You are here: Section 4 » 4.3.5 Download Full Resource PDF [2.5MB] Download PDF Version

4.3.5 – Sensation

Children can get peripheral neuropathies in the same way as adults living with HIV. Recent studies in Sub-Saharan Africa have shown that peripheral neuropathy is much more common than had been thought and may affect as many as 24% of children.7

Peripheral neuropathy in adults has been linked to the use of nucleoside reverse transcriptase inhibitors (NRTIs) and this class of drug is still included in first line paediatric ART regimes in Africa.7

Children may present with numbness, burning and tingling sensations in their feet. They may have decreased sensation and reduced or abnormal ankle reflexes8.

Many children who have been on ART since they were very young will not complain of symptoms as they have grown up with these abnormal sensations and do not consider them out of the ordinary.

Table 4.3.5: Clinical Aspects of Sensory Impairments

Impairments Possible Etiologies Rehabilitation Interventions6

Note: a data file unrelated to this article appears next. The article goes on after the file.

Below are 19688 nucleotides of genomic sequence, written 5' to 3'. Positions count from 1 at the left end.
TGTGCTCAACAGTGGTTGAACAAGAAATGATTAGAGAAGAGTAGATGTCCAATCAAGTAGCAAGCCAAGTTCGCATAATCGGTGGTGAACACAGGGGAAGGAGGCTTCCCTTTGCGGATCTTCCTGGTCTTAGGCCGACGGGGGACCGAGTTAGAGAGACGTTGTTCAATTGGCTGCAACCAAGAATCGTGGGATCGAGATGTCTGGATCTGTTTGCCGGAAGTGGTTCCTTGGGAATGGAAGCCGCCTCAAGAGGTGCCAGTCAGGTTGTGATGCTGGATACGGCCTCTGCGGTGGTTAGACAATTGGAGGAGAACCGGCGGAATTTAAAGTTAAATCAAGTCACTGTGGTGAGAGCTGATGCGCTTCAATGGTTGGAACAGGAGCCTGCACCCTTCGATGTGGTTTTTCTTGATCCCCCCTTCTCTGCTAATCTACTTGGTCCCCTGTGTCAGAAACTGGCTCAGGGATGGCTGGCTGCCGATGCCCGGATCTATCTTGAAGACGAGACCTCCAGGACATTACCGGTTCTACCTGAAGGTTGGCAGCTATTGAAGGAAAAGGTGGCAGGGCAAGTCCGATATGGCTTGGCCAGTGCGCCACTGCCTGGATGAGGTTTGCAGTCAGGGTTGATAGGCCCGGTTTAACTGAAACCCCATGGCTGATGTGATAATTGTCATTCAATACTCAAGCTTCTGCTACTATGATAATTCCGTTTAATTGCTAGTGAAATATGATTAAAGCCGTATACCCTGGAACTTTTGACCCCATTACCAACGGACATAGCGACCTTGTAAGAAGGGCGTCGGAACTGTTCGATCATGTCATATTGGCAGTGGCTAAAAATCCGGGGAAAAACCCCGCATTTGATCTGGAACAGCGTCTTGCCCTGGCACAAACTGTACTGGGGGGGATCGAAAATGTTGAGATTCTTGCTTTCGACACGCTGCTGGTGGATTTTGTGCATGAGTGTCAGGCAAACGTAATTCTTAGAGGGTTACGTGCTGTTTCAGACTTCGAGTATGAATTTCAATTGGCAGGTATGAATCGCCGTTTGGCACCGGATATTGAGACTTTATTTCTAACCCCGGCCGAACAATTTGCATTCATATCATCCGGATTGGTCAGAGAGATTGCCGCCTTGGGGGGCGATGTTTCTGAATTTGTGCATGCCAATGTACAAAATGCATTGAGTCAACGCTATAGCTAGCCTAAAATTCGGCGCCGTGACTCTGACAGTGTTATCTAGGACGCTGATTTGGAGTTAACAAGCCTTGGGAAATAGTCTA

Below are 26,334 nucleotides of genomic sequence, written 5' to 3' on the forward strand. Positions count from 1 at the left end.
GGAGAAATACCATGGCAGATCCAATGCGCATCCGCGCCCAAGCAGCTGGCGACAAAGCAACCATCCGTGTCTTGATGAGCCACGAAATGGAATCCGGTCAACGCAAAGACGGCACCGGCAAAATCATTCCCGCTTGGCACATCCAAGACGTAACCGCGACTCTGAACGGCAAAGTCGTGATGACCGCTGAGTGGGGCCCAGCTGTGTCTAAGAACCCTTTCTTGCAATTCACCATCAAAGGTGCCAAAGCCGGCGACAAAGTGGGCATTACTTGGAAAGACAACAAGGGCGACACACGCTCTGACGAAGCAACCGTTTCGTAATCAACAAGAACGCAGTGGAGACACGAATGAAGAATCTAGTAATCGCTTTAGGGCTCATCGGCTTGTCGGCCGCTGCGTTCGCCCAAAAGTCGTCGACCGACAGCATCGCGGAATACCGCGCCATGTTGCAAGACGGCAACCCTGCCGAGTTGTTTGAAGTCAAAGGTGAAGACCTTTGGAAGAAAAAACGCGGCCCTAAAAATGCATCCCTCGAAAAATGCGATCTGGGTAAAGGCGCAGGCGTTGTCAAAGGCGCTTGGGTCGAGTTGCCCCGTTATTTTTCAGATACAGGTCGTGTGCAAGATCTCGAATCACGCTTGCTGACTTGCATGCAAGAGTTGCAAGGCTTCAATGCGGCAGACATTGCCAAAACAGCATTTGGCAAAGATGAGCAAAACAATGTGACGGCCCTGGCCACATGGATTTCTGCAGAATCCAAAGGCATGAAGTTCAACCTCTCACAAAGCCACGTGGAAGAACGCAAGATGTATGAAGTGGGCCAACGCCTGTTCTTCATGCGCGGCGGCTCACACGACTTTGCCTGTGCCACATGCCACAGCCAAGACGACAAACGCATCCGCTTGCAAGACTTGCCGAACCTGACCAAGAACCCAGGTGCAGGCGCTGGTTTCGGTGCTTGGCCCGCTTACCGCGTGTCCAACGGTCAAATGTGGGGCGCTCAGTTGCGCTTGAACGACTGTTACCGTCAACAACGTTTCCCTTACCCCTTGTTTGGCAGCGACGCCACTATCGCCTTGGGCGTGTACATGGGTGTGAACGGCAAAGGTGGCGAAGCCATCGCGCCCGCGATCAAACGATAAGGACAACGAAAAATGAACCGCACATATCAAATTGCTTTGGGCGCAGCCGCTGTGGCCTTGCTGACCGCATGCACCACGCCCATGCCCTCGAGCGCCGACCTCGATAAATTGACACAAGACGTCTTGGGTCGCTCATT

Sensation changes, including numbness, burning or tingling


Peripheral neuropathy

  • All children should be screened for peripheral neuropathy. Do not wait for complaints about altered sensation.
  • Assess children’s balance and proprioception
  • Monitor children’s gait pattern
  • A programme consisting of deep pressure and/or vibration, balance and gait re-education as well as proprioceptive training is advised.

6Choice of rehabilitation interventions will depend on patient assessment and available resources.

7Peters R, Van Ramshorst M, Struthers H, McIntyre J. Clinical assessment of peripheral neuropathy in HIV-infected children on antiretroviral therapy in rural South Africa. European Journal of Pediatrics. 2014; DOI 10.1007/s00431-014-2303-9

8Sankhyan N, Lodha R, Sharma S, Menon P, Choudhary A, Kabra S, Gulati S. Peripheral neuropathy in children on Stavudine therapy. Indian Journal of Pediatrics. 2014; DOI 10.1007/s12098-014-1477-5